Down to the Village

When we came to Newport in the 1950s my mother would always talk about ‘just going down to the village’, while my father would go ‘over to town’. I couldn’t work out why Prospect Terrace wasn’t part of the village, why Dundee was a city but called a town, and why Newport had a town council but wasn’t a town.

Our neighbours had all lived here for many years(1) so it was only natural that we should adopt the local terminology – it moved you one step up from ‘incomer’, on the way to becoming a seasoned resident.

‘The village’ had been in existence for a long time. In 1887 Newport had became a burgh and the following year Dundee was granted city status. A comment piece in the Fifeshire Journal(2) even suggested that conservative Newport residents may have applied pressure on the powers-that-be to give Dundee its elevation to a city, so that Newport could, at long last, stop calling itself the village and instead use its grown-up designation of town.

It wasn’t that we had to go down (and in Newport it was always down) to the village every day – there were frequent deliveries and vans calling. Papers from Frank Smith or Loutit’s; milk from Dave Hamilton’s TT Dairies; the fish van called weekly (I don’t know whether from Arbroath or Pittenweem); Mike called with his van from Gibb’s the bakers; and much later Sam Carroll reversed all the way along the street with his big Co-op van. Bulky items were delivered from Dundee by Bob Bayne the carrier, who brought things over on the ferry. Grocers would keep an eye out for new arrivals and would call almost as soon as the furniture van had departed – Alex Young’s selling point was that he was the only licensed grocer, however Mum chose to go to Beatt & Tait – orders would be collected weekly, made up, and delivered by van. Even a French onion seller came back for several years. I helped Dave Hamilton with his milk deliveries – and that gave me a Saturday trip to the farm, out through Guardbridge (seeing the diesel shunter at the paper mill) and Strathkinness, and back via Dura Den; he also took me to the Royal Highland Show when it came to Dundee Riverside.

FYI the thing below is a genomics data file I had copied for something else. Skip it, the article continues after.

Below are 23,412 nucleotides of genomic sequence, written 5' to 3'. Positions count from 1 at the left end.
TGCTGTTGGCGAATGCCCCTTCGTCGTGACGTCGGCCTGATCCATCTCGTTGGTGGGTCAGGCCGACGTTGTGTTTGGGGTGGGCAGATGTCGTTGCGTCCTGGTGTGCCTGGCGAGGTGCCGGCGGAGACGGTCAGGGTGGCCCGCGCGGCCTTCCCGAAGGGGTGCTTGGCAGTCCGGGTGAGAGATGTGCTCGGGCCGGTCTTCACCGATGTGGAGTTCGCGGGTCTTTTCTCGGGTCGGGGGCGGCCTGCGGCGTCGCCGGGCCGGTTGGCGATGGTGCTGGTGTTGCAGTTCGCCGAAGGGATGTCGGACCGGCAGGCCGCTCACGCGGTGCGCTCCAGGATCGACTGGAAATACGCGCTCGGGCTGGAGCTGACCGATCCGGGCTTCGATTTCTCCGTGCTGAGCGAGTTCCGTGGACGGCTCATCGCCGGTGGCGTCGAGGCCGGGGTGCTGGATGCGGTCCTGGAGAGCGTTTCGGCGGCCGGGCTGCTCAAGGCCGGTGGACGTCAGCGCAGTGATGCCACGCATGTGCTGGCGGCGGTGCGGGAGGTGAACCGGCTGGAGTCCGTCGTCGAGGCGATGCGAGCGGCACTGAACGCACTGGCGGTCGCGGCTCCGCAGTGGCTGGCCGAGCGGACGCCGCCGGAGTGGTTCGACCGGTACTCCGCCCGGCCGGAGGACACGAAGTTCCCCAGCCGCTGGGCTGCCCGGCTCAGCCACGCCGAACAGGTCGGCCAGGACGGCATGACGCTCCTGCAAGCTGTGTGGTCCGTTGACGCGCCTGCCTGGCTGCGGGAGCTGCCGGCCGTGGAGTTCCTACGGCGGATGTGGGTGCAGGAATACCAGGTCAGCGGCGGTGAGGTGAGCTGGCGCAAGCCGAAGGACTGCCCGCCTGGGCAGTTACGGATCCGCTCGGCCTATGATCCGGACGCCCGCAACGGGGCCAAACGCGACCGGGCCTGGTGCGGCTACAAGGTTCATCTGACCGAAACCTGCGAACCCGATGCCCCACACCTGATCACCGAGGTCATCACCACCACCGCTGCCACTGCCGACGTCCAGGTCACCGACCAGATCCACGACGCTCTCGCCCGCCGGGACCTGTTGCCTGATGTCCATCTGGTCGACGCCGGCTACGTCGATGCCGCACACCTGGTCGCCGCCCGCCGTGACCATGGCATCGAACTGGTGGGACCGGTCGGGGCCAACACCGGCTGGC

The village still remains – only a few years ago when a change in bus operators brought new drivers onto the 77B route, a (not too old) Newport resident who had moved up-market and gone to live in Wormit, asked the driver for ‘Down to the village, please’. When he failed to recognise the destination she told him ‘Don’t worry, you’ll soon get the hang of it’.

Anyway, enough of this gossip – I must go down to the village to get my iced soya cappuccino and pain au chocolat.

Notes:

  1. Jean Fraser, our next door neighbour, had lived in Newport since 1899, the Misses Wilson from 1907, and Mrs Pae from 1910. So we learned from the best.
  2. Fifeshire Journal, 6 December 1888, page 5

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